Do Seniors Deserve More Tax Cuts?

By :: November 6th, 2007

An awful lot of Democrats suddenly seem to think that senior citizens are overtaxed.

Presidential hopeful Barack Obama wants to exempt seniors making less than $50,000 from paying any federal income tax. House Ways & Means Committee Chairman Charlie Rangel (D-N.Y.) has tucked a new $700 above-the-line deduction for real estate taxes into his proposal to extend Alternative Minimum Tax relief for another year. While Rangel doesn’t say so, seniors who have paid off their mortgages and no longer itemize would be big beneficiaries of the new tax break.

This trend isn't just playing out in Washington. In Maryland, Governor Martin O'Malley has proposed doubling the state's $1000 income tax exemption for taxpayers 65 and older. O'Malley has included the idea in a bill that is otherwise filled with major tax increases, and he's done it at a time when the state faces a $1.7 billion shortfall.

This trend is troubling on many levels. Why are seniors more deserving of these tax benefits than, say, struggling young families? Why does Rangel want to provide yet another break to homeowners, who already enjoy not only $170 billion in tax benefits but also the equity in their homes. And, yes, despite recent mortgage market tremors, most long-time homeowners still have loads of equity.

Seniors already get an extra standard deduction on their federal returns and a tax break on their Social Security benefits. Most owe no income taxes at all. About half the states with an income tax also grant seniors a higher personal exemption and many also exempt at least some retirement income and even investment income. Many even grant those breaks to their highest bracket taxpayers, as long as they are over 65. The Institute for Taxation and Economic Policy estimates that Maryland seniors who earn below  $20,000 would get less than 1% of the benefit of the higher exemption.

Within two decades, 20% of the U.S. population will be over 65. Do we really want to exempt them from more and more taxes, especially when so much government spending, through Medicare, Medicaid, and Social Security, will be for their benefit? Transferring even more resources from the young to the old seems like a big step in the wrong direction.


  1. Anonymous  ::  6:38 pm on November 7th, 2007:

    The political pandering aside – this could also be a tacit attempt to keep many of the elderly in the work force and to delay their Social Security recipiency?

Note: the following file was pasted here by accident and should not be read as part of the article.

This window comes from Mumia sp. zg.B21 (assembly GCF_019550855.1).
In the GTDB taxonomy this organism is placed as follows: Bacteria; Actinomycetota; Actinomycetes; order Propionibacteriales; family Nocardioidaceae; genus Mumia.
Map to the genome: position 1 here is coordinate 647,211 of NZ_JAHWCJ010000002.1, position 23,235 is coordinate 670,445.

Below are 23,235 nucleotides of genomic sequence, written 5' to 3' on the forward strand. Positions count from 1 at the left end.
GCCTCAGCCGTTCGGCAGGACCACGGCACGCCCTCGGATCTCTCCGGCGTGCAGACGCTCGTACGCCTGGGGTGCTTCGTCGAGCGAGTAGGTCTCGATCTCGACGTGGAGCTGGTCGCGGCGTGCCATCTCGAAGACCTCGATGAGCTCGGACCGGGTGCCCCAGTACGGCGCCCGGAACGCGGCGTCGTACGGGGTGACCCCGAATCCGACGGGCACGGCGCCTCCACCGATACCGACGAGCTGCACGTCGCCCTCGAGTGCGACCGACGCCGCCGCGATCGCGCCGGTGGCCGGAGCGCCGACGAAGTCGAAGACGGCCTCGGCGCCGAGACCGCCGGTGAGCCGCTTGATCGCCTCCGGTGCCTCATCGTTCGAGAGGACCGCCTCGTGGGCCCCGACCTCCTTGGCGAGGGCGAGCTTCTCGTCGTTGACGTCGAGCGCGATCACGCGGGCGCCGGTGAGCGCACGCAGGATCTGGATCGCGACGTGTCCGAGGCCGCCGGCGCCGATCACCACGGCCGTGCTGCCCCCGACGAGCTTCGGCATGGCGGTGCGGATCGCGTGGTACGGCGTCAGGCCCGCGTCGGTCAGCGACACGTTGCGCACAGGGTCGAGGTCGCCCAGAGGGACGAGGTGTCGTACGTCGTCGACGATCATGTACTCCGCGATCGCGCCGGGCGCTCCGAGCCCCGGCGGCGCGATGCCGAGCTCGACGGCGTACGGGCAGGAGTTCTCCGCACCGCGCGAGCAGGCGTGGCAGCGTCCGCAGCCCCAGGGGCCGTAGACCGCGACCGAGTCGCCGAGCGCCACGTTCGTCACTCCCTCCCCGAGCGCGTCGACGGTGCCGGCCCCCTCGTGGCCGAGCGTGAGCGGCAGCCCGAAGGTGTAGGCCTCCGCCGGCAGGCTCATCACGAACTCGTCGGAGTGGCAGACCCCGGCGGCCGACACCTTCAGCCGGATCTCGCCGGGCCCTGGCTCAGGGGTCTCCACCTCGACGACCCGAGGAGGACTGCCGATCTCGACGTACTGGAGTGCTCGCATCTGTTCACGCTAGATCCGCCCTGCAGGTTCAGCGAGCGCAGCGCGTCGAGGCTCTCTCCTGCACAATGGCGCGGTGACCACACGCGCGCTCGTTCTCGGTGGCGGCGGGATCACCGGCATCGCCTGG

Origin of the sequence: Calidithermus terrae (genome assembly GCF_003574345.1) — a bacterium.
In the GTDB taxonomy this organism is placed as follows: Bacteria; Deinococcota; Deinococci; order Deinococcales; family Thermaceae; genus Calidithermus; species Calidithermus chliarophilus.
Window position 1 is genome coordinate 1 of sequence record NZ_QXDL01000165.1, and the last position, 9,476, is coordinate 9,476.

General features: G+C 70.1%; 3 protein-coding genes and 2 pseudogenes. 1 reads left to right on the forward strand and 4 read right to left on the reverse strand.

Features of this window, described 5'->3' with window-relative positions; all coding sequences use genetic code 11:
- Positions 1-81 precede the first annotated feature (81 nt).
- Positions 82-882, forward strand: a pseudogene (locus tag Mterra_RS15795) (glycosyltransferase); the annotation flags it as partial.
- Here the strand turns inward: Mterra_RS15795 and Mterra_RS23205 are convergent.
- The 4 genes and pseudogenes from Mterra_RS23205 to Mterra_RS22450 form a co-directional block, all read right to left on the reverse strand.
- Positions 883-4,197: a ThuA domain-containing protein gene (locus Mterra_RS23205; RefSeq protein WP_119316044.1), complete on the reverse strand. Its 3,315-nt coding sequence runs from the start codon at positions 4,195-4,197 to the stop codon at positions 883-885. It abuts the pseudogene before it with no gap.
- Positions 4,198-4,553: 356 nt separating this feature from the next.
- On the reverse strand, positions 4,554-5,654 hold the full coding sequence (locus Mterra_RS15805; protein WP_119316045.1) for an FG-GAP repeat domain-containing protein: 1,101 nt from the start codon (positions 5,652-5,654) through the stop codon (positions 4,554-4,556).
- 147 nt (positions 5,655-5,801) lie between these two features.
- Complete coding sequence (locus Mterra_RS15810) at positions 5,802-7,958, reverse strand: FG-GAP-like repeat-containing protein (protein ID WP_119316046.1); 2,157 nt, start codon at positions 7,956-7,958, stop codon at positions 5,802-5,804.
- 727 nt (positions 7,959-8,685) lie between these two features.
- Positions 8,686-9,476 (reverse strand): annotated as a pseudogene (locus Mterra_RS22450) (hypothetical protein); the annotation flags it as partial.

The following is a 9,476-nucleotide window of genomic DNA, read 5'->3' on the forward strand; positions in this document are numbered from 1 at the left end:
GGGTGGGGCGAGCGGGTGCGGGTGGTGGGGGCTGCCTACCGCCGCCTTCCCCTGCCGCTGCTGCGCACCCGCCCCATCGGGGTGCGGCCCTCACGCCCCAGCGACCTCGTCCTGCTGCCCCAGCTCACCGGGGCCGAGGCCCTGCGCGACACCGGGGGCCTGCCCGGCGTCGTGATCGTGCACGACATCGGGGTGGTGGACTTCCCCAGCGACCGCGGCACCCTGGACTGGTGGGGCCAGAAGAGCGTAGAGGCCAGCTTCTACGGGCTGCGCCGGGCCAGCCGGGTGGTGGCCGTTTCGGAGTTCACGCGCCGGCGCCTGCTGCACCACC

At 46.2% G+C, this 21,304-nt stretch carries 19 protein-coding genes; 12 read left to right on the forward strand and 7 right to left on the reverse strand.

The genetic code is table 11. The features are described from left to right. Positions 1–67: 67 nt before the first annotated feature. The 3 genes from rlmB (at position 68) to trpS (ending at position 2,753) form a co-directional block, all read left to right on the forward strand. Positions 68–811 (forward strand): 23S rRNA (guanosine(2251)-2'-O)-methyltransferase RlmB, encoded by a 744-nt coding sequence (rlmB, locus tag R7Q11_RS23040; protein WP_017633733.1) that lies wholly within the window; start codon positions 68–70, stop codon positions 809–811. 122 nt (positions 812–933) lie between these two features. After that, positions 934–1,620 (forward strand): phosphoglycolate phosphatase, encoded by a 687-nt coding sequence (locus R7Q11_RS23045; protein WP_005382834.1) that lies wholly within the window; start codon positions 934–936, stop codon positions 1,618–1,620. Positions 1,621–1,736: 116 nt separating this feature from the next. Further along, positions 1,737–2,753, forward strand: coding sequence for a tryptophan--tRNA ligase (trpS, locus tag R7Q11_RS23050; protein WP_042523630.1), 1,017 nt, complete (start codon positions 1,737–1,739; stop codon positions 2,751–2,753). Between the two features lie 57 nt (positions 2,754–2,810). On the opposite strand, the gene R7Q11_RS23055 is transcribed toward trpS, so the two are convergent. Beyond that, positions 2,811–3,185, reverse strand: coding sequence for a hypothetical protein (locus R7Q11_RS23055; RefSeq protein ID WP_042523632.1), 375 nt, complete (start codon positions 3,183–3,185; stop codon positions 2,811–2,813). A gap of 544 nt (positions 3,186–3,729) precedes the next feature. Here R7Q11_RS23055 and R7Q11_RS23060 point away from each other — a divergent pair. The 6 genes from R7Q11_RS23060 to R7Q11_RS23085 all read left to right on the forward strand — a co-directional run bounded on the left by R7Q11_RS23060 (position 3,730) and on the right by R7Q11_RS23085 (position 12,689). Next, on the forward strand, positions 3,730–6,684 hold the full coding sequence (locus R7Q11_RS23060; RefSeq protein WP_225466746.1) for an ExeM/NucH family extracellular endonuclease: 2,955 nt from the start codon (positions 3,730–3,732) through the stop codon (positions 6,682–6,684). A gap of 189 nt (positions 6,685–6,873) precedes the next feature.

It has been shown that the elderly respond to such incentives aimed at individual retirement and Social Security decisions (i.e. the “Delayed Retirement Credit” (Pingle 2006)).
    While I do not disagree with the authors opposition to tax credits to a constituency that already appears over served in the realm of government expenditures but I would be interested to see what the effects on the labor might be if it were to be implemented.

  2. Anonymous  ::  10:47 pm on November 9th, 2007:

    It is not clear how providing a tax deduction for property taxes would encourage people to stay in the work force. It is basically a windfall (not directly related to earnings). Economic theory would suggest that this would, if anything, encourage seniors to work less. (That is, leisure is a normal good. You consume more of it when your income rises.)
    End of economics lesson.
    If policymakers wanted to encourage older people to work, a better option would be to eliminate the Social Security earnings test, which discourages work for people who opt to collect Social Security benefits before the normal retirement age. They could also change pension rules to make it possible to collect retirement benefits without leaving one's career job.
    There are many other good suggestions for policy changes to encourage work at older ages here. (See page 23.)

  3. Anonymous  ::  9:18 am on March 21st, 2009:

    Thanks for opening this topic. I think the elderly must really receive a cut off in their taxes. Delaying this retirement plans will just lead their lives into financial troubles in the future. The state must offer these series of periodic money payments to the person who retires from employment because of age, disability, or the completion of an agreed span of service, and should generally continue for the rest of the recipient's natural life. This will encourage them to work better before they retire, benefiting not only them but also their families. In this times of economic meltdown people must know how to make sound financial planning. Planning for a retirement benefit for example is a great way of investment. But being wise enough in choosing the right bank to support this plan is crucial. A pension plan, for example, is a great source of social security. Pension payments in the UK, for example, have lately been disrupted by British citizens living abroad. The exchange organization Moneycorp has found out that British banks have been charging some pretty steep rates for international transfers to expatriates in other countries. No doubt that a lot of people are not happy with their banks’ treatment of the pension money that they worked so hard for, only to have it penalized so a bank executive can buy another ivory plated back scratcher.

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